Yọyin was the woman who kept him warm through nights spent sleeping upon branches of trees in the forest. He had known her even before he’d met her.

Finally, as the sun neared home from the night, the retired hunter’s words seemed to be working, and Yọyin finally agreed to his proposal.

“I will marry you.” She said. “But you will live with me and my sisters.”

With her honey voice, Yọyin could have convinced him of anything.


In those days, elders often said that the world was originally a forest, overrun by the many creatures of the spirit world. It was after humans descended to earth from the sky that bits of the forest were beaten back by civilisation. Still, the forest surrounded everything, separating houses, compounds and villages.

After the Man Who Used to Be a Hunter had won Yoyin’s heart, they walked through the edge of the forest to her family home. As the bush cleared to reveal a circle of rectangular huts with thatched roofs, the first thing the Man Who Used to Be a Hunter heard was commotion.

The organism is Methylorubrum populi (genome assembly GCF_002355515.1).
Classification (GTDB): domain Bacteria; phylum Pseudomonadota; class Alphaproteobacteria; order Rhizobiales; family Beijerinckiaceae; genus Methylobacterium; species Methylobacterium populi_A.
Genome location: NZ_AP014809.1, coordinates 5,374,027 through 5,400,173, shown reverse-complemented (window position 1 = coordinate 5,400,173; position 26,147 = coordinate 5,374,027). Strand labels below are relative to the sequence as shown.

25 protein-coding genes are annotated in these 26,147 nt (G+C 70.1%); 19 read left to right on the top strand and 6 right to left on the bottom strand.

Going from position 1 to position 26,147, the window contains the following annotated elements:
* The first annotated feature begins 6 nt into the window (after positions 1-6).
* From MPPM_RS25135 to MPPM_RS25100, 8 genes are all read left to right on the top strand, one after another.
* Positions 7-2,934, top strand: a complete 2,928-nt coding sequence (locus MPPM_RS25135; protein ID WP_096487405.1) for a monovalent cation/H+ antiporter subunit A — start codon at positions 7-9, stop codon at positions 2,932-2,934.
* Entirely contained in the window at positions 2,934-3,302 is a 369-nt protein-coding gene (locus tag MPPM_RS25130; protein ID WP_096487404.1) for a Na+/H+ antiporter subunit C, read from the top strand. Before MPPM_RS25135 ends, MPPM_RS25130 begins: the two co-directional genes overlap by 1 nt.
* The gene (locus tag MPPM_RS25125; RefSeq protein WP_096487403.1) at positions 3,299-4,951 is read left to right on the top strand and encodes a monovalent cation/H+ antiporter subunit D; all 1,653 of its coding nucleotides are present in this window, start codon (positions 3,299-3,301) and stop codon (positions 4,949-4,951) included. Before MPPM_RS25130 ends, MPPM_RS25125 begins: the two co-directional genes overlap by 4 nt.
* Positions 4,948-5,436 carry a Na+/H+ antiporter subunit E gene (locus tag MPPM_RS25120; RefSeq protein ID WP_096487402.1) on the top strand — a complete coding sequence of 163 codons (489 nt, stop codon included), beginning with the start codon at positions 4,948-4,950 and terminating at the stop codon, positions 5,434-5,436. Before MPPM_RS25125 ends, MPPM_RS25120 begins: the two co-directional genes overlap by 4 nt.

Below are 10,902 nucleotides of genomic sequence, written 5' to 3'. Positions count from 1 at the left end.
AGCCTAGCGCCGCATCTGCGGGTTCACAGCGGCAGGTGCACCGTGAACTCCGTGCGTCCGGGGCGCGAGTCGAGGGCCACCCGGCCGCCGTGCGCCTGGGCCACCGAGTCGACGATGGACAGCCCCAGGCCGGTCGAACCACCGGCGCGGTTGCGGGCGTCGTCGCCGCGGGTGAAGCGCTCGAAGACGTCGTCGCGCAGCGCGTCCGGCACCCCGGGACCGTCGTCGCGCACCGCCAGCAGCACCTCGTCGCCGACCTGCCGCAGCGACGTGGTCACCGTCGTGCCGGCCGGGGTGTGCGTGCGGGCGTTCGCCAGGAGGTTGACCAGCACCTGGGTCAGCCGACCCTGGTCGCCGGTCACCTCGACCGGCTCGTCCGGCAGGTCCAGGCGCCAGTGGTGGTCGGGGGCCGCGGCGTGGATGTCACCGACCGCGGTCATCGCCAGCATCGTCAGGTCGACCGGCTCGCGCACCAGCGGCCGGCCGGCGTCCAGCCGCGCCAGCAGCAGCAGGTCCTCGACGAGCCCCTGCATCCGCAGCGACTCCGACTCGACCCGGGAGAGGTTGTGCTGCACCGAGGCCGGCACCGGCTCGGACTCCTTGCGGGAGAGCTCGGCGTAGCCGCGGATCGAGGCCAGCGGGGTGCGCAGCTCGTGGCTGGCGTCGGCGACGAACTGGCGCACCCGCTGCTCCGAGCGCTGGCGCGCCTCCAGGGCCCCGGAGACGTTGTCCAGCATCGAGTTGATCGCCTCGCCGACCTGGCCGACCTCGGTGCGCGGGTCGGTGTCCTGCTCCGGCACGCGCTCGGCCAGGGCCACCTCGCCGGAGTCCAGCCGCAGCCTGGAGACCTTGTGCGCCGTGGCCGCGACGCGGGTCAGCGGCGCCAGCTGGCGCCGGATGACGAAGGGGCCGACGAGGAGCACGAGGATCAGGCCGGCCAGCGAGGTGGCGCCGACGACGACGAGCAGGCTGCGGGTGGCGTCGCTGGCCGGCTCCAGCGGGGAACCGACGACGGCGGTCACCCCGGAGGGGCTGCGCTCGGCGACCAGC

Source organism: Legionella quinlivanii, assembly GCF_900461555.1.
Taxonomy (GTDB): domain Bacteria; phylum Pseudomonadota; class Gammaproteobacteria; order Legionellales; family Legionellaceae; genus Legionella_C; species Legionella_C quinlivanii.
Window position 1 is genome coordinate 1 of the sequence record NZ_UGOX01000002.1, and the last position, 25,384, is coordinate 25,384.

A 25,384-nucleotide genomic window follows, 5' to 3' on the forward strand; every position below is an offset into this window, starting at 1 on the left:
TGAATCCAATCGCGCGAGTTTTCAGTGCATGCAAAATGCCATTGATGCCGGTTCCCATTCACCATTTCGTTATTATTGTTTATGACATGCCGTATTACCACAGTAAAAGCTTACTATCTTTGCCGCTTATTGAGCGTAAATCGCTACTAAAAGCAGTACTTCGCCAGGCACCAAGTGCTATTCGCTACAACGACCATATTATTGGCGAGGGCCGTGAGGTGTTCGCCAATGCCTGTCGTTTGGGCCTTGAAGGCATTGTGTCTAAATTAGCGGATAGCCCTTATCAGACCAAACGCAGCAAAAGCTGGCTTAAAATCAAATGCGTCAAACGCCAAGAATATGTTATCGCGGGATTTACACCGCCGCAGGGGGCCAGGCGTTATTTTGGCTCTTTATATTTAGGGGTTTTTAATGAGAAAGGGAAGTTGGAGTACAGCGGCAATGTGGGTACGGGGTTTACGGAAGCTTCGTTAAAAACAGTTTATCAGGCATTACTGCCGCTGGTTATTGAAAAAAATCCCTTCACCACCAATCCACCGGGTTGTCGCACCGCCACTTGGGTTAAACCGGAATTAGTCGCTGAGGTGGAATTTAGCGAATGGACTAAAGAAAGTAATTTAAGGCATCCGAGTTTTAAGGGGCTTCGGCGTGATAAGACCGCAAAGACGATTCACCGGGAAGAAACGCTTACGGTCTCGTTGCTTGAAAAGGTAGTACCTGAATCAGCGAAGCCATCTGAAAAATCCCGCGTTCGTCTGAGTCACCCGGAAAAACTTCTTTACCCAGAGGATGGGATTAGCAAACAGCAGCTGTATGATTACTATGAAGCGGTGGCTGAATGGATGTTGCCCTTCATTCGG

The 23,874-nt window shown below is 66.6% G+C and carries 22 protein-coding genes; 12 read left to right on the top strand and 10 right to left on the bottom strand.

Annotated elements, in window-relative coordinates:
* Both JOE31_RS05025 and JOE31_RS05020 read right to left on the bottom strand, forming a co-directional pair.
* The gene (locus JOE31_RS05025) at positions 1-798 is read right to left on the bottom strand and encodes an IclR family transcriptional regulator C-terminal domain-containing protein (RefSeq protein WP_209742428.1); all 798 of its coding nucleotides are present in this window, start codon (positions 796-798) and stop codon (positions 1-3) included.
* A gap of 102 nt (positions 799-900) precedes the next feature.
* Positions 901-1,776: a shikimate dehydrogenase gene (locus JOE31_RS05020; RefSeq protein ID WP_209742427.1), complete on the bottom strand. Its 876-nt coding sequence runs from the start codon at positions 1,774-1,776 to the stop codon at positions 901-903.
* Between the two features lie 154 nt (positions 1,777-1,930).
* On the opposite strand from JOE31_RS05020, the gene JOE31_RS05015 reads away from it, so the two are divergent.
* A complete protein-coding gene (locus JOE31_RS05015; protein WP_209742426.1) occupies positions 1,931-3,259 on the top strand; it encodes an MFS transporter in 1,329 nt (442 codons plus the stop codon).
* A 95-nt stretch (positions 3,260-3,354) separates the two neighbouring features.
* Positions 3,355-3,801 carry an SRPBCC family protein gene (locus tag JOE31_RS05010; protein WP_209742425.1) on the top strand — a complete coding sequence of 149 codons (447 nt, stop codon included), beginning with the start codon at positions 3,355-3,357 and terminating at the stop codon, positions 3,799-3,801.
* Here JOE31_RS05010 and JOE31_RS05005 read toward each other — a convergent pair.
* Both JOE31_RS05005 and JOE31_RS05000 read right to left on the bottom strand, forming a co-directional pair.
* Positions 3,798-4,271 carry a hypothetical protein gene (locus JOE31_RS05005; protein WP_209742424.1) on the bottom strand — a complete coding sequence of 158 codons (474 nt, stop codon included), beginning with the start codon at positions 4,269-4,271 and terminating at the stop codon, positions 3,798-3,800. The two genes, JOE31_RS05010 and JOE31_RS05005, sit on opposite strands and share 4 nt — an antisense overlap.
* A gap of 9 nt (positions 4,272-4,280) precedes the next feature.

It was night and under the light of the lamp-posts, he saw two women locked in fierce battle. One held onto the other’s hair while the other beat back with her hands. A crowd of women stood watching.

“Give me back my hands!”

Those were the words the retired hunter had thought he’d heard, but Yọyin led him past the crowd, unaffected.

“Should we not stop them?” The Man Who Used to Be a Hunter asked.

“My sisters fight over everything,” she replied.

They walked past huts for sleeping, an outdoor kitchen, and a bathing area marked by the woven mats that covered it on four sides before reaching the hut that was Yọyin’s.

This is where they would live and this was where Yọyin would reveal herself, eventually. Before that, however, the Man Who Used to Be a Hunter could say that he enjoyed his wife. He spent his mornings tapping palm-wine as he had planned and selling it in the market. At night, he learned the intricacies of Yọyin’s dances and studied every bit of her body as the learned man studies his juju.

So, naturally, he knew when her body changed.

A lesser entranced man would not have noticed that his wife’s neck seemed shorter than it was before.

The Man Who Used to Be a Hunter knew his wife’s neck could fit snugly in the cup of his palm.